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What are the risks of deleveraging a leveraged long/short equity portfolio when going into a drawdown at certain drawdown stops, like deleveraging by 30% when breaching a -5% drawdown, deleveraging a further 30% when breaching a -10% drawdown?

Is active de/releveraging in and of itself considered to be a risk management tool and are there any academic treatises available on this?

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    $\begingroup$ At the risk of saying the obvious, if you deleverage and your portfolio continues to do poorly you are better off but if you deleverage and your portfolio does well you will regret the decision to deleverage because you will have impeded your recovery. So it depends on the nature of your portfolio returns autocorrelation. $\endgroup$ – Alex C Apr 3 '16 at 0:34
  • $\begingroup$ Another risk is that you may deleverage at the same time as other funds who are following a similar risk management rule, leading to some crowded exit trades. If this seems unlikely google "what happened to the quants in august 2007" for a real life example. $\endgroup$ – Alex C Apr 3 '16 at 2:42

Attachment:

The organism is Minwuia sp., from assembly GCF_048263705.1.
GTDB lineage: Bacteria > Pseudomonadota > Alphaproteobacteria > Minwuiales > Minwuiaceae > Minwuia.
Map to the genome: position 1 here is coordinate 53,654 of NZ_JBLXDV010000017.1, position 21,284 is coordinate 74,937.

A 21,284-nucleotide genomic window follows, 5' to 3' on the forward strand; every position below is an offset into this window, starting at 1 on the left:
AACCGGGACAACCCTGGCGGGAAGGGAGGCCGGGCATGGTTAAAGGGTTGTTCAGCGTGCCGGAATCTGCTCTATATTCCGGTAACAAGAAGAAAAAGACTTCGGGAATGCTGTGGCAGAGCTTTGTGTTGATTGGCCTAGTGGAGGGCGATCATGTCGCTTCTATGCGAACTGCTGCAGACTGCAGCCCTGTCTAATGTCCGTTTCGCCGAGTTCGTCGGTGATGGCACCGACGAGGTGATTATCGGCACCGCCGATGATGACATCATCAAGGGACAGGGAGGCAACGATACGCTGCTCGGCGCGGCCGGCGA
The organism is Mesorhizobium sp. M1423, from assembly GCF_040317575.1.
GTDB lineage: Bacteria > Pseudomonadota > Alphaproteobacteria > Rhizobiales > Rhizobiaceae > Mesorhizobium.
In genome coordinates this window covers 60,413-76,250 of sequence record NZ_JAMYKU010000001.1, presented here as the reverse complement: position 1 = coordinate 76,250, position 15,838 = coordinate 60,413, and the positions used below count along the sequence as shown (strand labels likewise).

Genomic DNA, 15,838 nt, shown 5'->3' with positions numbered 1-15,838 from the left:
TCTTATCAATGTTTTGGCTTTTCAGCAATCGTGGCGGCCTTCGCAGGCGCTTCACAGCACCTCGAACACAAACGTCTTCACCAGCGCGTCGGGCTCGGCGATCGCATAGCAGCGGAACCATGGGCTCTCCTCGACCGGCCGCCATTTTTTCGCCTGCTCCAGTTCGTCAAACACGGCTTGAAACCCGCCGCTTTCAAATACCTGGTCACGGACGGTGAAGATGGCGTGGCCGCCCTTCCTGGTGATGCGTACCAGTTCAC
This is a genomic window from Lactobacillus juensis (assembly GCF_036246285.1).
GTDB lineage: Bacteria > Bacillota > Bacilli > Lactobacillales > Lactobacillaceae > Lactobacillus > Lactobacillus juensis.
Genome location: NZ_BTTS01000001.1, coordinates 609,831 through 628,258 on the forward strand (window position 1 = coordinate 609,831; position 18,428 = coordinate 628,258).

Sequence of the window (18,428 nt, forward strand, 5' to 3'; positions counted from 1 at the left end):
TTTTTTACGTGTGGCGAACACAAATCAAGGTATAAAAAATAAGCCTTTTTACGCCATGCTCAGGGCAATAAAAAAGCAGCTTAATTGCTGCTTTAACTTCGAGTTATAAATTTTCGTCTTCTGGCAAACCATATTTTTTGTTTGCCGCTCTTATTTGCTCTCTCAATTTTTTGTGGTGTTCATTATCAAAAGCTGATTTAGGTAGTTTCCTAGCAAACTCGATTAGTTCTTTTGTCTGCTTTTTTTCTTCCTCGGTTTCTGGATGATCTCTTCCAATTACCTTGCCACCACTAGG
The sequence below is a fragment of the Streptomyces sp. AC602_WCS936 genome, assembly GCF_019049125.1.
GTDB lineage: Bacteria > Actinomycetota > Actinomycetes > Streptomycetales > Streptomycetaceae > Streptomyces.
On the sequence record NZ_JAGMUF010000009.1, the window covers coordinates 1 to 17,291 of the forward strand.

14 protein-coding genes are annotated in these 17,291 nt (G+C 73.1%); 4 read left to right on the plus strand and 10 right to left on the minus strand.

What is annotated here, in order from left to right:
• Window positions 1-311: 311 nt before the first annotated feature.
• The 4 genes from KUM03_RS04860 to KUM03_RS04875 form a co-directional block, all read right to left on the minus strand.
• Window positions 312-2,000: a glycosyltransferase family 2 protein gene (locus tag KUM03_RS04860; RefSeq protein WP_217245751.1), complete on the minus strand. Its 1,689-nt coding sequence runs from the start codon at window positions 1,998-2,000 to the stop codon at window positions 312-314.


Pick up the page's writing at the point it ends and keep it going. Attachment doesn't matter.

• $\begingroup$ To counter the risk of impeding recovery, I've seen an interesting approach that uses a mix of long-term and short-term de/releveraging. If results over the longer time horizon are poor, the percentage of the account in play is reduced/increased. If there is a good/bad run of results in the short-term, the risk applied to the percentage of the account in play is increased/decreased quite rapidly. The originator of this idea claims it can be tuned to reduce variance without impacting on overall growth. Haven't tested this yet, but it's on the bucket-list. $\endgroup$ – Tullochgorum May 23 '16 at 9:48
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By chance I became aware that this is generally known as "trading the equity curve". More information can be found at this blog [1] of a former AHL researcher. He is also looking for more information on academic treatises.

[1] https://qoppac.blogspot.co.uk/2015/11/random-data-evaluating-trading-equity.html

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